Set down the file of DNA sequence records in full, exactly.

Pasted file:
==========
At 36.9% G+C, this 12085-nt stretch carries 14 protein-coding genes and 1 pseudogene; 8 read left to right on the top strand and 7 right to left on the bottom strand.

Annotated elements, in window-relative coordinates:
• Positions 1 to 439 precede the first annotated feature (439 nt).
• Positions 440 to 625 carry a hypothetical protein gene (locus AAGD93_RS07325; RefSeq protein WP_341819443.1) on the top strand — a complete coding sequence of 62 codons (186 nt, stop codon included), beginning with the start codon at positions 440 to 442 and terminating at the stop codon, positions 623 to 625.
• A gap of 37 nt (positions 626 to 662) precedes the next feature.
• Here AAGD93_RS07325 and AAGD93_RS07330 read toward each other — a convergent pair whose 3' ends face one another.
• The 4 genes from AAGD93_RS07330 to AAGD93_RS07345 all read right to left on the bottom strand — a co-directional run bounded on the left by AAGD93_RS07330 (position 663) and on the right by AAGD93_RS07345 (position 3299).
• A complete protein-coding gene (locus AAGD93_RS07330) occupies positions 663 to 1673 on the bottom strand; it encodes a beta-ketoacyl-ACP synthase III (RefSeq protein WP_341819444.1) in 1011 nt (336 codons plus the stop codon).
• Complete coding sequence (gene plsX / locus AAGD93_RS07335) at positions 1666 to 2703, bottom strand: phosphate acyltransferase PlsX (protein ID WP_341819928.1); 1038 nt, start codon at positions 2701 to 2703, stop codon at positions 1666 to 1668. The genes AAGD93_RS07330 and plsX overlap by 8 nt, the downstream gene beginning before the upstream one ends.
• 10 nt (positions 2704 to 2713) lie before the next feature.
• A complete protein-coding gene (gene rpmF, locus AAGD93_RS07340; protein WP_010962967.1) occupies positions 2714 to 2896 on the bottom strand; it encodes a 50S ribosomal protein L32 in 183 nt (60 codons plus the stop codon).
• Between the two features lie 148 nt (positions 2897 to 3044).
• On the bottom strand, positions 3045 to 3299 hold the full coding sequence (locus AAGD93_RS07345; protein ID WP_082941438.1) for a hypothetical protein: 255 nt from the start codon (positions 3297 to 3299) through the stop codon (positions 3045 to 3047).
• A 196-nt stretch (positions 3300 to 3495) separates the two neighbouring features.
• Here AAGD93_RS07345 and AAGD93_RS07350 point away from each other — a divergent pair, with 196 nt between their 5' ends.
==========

At 36.9% G+C, this 12085-nt stretch carries 14 protein-coding genes and 1 pseudogene; 8 read left to right on the top strand and 7 right to left on the bottom strand.

Annotated elements, in window-relative coordinates:
• Positions 1 to 439 precede the first annotated feature (439 nt).
• Positions 440 to 625 carry a hypothetical protein gene (locus AAGD93_RS07325; RefSeq protein WP_341819443.1) on the top strand — a complete coding sequence of 62 codons (186 nt, stop codon included), beginning with the start codon at positions 440 to 442 and terminating at the stop codon, positions 623 to 625.
• A gap of 37 nt (positions 626 to 662) precedes the next feature.
• Here AAGD93_RS07325 and AAGD93_RS07330 read toward each other — a convergent pair whose 3' ends face one another.
• The 4 genes from AAGD93_RS07330 to AAGD93_RS07345 all read right to left on the bottom strand — a co-directional run bounded on the left by AAGD93_RS07330 (position 663) and on the right by AAGD93_RS07345 (position 3299).
• A complete protein-coding gene (locus AAGD93_RS07330) occupies positions 663 to 1673 on the bottom strand; it encodes a beta-ketoacyl-ACP synthase III (RefSeq protein WP_341819444.1) in 1011 nt (336 codons plus the stop codon).
• Complete coding sequence (gene plsX / locus AAGD93_RS07335) at positions 1666 to 2703, bottom strand: phosphate acyltransferase PlsX (protein ID WP_341819928.1); 1038 nt, start codon at positions 2701 to 2703, stop codon at positions 1666 to 1668. The genes AAGD93_RS07330 and plsX overlap by 8 nt, the downstream gene beginning before the upstream one ends.
• 10 nt (positions 2704 to 2713) lie before the next feature.
• A complete protein-coding gene (gene rpmF, locus AAGD93_RS07340; protein WP_010962967.1) occupies positions 2714 to 2896 on the bottom strand; it encodes a 50S ribosomal protein L32 in 183 nt (60 codons plus the stop codon).
• Between the two features lie 148 nt (positions 2897 to 3044).
• On the bottom strand, positions 3045 to 3299 hold the full coding sequence (locus AAGD93_RS07345; protein ID WP_082941438.1) for a hypothetical protein: 255 nt from the start codon (positions 3297 to 3299) through the stop codon (positions 3045 to 3047).
• A 196-nt stretch (positions 3300 to 3495) separates the two neighbouring features.
• Here AAGD93_RS07345 and AAGD93_RS07350 point away from each other — a divergent pair, with 196 nt between their 5' ends.